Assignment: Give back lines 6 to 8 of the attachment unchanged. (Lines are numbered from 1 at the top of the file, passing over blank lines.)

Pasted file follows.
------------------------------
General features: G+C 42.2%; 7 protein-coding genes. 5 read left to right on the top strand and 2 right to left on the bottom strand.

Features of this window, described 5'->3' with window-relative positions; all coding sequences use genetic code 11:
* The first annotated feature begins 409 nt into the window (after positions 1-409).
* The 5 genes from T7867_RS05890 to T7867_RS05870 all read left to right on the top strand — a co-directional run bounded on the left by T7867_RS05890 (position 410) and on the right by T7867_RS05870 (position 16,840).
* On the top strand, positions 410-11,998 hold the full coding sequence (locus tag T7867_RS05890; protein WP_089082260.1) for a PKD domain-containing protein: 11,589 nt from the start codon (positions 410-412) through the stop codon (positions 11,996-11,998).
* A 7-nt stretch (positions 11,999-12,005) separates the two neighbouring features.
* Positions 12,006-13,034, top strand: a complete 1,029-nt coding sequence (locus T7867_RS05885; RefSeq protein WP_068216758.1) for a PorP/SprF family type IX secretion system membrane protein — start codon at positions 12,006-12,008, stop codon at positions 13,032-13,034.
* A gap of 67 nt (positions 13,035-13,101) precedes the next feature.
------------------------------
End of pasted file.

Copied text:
* A 7-nt stretch (positions 11,999-12,005) separates the two neighbouring features.
* Positions 12,006-13,034, top strand: a complete 1,029-nt coding sequence (locus T7867_RS05885; RefSeq protein WP_068216758.1) for a PorP/SprF family type IX secretion system membrane protein — start codon at positions 12,006-12,008, stop codon at positions 13,032-13,034.
* A gap of 67 nt (positions 13,035-13,101) precedes the next feature.